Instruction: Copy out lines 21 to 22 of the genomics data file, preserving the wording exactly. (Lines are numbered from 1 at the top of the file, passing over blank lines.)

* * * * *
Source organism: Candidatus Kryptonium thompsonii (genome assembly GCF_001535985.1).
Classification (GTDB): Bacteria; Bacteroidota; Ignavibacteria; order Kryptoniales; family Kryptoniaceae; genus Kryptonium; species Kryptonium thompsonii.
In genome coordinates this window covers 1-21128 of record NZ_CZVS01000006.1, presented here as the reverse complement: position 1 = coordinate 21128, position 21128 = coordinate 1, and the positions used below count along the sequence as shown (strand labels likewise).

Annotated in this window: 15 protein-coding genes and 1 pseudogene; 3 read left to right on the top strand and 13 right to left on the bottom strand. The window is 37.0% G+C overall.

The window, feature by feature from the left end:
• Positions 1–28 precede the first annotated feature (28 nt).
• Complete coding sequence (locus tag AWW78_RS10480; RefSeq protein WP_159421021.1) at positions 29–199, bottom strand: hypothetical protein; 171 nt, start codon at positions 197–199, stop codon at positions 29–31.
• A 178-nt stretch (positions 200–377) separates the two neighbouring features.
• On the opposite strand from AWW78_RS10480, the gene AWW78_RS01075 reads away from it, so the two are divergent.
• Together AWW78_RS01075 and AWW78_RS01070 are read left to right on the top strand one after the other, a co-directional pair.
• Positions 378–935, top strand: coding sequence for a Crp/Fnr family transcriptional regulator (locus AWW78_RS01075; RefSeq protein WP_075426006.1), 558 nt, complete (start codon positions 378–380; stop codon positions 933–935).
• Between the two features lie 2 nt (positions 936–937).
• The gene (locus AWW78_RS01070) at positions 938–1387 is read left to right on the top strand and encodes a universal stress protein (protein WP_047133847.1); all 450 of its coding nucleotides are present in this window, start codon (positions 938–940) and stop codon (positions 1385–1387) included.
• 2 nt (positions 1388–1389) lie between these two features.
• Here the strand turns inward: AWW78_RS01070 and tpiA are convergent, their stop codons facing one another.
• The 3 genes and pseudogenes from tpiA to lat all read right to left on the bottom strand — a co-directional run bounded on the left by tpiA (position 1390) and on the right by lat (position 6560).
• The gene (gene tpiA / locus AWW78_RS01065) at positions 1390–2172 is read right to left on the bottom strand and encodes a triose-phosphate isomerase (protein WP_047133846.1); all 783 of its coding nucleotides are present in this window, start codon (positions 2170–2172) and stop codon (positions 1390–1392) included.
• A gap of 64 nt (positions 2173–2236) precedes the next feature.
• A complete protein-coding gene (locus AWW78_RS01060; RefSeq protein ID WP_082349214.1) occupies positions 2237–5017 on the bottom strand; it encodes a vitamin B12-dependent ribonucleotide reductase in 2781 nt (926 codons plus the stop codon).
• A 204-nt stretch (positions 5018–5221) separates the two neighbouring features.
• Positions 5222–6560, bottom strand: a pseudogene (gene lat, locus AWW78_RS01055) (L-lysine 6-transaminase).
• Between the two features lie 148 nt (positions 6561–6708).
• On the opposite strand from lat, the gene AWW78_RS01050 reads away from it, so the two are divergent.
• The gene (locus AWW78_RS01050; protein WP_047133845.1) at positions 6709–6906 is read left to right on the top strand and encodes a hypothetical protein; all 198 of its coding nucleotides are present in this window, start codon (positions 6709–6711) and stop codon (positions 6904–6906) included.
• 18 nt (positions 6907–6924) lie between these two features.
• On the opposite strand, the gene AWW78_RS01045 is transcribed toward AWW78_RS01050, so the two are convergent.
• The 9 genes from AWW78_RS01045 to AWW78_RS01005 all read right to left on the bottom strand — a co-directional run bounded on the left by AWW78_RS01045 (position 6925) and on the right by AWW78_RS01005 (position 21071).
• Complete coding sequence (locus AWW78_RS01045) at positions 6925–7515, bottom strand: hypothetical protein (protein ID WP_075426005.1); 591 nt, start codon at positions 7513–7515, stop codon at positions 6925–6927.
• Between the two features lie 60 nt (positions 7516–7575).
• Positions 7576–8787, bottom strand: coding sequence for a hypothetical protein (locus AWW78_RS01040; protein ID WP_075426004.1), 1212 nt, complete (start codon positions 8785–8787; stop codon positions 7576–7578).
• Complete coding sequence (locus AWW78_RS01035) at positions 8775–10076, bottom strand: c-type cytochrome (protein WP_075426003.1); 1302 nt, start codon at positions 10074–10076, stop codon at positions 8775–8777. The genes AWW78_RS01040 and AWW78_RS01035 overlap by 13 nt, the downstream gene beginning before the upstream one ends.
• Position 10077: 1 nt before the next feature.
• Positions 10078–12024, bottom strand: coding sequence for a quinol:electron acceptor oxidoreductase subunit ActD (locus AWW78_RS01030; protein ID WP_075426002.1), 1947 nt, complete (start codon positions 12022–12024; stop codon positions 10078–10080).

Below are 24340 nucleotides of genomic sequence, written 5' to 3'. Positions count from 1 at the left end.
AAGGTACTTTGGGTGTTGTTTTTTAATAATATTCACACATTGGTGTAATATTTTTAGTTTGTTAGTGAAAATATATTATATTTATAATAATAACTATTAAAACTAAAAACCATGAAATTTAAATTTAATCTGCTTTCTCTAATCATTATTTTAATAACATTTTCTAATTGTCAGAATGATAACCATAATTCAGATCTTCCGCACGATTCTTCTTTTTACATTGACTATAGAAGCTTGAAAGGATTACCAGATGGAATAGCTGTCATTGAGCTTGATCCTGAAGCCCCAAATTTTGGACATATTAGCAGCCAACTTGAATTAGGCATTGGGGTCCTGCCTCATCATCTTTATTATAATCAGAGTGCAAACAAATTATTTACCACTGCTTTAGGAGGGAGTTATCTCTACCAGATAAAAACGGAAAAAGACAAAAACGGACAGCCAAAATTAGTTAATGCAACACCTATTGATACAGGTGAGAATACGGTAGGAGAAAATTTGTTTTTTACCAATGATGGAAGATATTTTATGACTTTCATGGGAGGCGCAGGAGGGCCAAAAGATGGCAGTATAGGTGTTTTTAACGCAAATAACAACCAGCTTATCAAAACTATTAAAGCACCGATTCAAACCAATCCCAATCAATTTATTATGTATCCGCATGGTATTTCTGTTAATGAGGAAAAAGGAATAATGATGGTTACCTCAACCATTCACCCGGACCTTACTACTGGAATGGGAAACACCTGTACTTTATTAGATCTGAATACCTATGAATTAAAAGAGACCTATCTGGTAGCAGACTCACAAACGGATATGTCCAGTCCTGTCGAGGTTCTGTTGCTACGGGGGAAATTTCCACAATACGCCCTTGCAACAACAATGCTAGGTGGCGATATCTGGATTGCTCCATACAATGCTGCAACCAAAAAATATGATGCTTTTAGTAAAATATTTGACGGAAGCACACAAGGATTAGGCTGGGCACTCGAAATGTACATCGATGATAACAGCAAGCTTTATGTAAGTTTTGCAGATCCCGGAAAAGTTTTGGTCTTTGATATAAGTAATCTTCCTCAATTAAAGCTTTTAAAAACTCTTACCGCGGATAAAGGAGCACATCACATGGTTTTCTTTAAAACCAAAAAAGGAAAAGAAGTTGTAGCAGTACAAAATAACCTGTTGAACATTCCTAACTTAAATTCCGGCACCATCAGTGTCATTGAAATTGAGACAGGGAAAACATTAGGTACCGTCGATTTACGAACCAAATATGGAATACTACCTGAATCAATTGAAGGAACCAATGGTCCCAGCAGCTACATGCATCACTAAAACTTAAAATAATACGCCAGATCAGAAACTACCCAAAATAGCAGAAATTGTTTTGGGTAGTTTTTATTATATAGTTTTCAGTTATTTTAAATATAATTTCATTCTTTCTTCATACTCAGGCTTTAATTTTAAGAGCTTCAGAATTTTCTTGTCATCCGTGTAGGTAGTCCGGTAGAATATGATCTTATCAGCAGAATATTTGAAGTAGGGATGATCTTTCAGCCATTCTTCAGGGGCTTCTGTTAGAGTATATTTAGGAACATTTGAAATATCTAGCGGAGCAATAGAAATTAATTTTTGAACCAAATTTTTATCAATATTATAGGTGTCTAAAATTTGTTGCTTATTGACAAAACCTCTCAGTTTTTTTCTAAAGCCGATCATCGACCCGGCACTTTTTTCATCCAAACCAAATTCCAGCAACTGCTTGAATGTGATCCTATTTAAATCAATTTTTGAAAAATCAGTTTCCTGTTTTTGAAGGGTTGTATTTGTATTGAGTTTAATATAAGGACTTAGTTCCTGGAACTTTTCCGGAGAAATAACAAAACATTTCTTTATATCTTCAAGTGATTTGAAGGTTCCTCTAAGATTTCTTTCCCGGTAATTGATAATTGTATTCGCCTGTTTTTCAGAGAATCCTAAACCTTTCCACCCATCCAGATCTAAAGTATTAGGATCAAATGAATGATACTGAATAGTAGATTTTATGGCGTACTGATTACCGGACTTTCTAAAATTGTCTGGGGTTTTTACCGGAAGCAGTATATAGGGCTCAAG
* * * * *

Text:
• Positions 5222–6560, bottom strand: a pseudogene (gene lat, locus AWW78_RS01055) (L-lysine 6-transaminase).
• Between the two features lie 148 nt (positions 6561–6708).